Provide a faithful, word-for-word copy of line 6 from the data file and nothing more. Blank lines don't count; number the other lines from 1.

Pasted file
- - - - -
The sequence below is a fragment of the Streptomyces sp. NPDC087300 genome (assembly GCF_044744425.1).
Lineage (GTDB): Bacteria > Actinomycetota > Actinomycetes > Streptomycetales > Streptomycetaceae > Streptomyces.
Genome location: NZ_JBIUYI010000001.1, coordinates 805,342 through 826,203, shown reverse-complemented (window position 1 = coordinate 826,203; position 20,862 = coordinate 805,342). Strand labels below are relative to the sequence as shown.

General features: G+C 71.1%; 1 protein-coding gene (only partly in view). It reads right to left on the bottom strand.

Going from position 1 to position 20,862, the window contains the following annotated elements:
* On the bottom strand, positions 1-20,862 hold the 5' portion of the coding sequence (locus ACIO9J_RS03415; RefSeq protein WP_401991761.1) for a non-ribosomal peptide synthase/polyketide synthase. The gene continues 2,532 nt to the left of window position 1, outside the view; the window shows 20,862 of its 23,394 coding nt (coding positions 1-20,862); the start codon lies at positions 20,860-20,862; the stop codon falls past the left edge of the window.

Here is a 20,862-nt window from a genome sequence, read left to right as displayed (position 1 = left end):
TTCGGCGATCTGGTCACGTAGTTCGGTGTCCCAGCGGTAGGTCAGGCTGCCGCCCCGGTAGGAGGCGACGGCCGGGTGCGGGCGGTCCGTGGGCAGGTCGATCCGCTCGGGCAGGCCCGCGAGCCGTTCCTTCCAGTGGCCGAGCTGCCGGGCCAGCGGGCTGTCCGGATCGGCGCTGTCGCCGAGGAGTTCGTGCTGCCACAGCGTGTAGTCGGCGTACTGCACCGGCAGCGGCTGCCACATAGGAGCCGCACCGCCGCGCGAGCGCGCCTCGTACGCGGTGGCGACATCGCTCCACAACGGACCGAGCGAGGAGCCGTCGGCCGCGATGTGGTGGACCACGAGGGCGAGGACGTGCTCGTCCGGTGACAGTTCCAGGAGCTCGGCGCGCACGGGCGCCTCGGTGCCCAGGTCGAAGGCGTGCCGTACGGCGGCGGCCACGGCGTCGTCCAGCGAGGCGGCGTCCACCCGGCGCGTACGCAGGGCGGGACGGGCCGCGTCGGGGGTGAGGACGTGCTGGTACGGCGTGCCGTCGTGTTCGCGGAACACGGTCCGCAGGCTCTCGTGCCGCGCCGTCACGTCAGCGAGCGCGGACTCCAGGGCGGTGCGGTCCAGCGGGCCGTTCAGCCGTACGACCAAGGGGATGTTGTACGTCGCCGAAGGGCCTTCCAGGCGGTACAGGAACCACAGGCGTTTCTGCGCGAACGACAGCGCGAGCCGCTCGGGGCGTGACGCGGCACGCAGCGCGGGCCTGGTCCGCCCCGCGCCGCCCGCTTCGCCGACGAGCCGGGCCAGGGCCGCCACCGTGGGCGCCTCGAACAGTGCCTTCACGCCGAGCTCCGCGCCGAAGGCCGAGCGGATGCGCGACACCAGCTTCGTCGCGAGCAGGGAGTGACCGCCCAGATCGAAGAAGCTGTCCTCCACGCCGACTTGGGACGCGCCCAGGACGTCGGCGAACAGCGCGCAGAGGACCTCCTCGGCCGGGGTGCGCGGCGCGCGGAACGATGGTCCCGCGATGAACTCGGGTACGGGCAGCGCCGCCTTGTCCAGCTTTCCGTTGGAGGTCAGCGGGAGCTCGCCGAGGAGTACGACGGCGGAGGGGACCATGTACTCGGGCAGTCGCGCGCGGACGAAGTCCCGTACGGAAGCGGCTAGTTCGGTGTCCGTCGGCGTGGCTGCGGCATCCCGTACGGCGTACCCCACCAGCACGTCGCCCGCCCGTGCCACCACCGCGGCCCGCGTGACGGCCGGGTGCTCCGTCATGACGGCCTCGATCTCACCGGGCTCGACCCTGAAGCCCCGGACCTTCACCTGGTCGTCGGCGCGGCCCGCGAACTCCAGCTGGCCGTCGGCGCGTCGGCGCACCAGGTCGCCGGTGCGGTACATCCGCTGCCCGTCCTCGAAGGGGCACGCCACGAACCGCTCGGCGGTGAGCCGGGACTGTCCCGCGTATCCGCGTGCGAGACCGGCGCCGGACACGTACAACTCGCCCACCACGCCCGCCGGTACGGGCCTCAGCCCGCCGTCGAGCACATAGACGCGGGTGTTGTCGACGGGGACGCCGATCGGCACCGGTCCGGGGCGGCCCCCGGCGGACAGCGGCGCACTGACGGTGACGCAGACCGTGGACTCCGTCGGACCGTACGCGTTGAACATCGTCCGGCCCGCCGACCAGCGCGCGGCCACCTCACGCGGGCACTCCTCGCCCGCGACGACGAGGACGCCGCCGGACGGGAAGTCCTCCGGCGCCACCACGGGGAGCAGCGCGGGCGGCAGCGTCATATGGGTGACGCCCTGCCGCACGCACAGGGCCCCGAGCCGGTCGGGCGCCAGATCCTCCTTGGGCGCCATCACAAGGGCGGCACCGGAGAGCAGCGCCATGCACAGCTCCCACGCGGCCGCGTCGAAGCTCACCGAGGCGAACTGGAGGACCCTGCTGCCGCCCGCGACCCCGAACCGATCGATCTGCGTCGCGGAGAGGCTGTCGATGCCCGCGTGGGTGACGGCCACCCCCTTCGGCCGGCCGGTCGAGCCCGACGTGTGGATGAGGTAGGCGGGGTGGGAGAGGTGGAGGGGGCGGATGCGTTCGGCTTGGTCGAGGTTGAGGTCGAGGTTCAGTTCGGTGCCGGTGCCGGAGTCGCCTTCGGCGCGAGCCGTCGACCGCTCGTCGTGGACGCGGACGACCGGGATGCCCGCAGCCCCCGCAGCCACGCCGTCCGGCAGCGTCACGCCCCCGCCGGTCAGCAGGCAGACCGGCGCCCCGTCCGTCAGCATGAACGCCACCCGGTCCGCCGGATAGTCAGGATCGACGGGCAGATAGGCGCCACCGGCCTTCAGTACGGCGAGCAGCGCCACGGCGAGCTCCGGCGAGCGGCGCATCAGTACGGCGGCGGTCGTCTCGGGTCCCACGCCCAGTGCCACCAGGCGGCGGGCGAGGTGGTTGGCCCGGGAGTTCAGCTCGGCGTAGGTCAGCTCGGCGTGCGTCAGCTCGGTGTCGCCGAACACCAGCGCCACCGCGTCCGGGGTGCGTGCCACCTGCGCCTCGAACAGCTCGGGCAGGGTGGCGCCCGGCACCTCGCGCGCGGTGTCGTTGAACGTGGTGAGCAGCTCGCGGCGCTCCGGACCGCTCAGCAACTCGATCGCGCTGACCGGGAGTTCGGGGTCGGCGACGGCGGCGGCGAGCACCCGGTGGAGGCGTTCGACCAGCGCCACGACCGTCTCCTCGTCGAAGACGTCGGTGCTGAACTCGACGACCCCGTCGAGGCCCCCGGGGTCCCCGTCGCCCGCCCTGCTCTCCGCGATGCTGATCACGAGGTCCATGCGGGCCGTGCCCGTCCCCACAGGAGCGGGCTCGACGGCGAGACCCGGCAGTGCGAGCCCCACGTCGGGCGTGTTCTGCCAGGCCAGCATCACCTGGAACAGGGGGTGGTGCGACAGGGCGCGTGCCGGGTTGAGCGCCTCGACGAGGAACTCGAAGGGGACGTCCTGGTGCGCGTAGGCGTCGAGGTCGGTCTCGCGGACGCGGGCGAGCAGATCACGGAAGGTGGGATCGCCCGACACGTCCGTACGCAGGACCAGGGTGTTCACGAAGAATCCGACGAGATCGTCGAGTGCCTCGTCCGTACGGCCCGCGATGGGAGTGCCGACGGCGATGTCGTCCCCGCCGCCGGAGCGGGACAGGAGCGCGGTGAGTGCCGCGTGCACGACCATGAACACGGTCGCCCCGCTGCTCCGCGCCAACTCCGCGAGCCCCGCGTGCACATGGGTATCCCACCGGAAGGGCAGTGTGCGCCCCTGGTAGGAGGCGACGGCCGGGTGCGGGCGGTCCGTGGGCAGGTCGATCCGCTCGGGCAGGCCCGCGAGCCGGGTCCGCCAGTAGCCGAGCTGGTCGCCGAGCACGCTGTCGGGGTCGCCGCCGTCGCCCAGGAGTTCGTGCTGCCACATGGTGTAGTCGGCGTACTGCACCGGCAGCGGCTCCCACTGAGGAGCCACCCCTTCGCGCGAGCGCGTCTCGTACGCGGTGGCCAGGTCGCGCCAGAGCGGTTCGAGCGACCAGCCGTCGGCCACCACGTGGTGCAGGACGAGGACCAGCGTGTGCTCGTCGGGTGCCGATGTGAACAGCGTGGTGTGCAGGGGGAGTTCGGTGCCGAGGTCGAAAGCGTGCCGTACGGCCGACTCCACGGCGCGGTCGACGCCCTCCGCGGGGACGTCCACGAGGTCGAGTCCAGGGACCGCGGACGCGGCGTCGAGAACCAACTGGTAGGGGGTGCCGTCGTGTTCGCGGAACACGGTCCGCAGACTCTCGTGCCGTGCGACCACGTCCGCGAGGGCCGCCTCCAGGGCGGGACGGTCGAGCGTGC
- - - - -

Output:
* On the bottom strand, positions 1-20,862 hold the 5' portion of the coding sequence (locus ACIO9J_RS03415; RefSeq protein WP_401991761.1) for a non-ribosomal peptide synthase/polyketide synthase. The gene continues 2,532 nt to the left of window position 1, outside the view; the window shows 20,862 of its 23,394 coding nt (coding positions 1-20,862); the start codon lies at positions 20,860-20,862; the stop codon falls past the left edge of the window.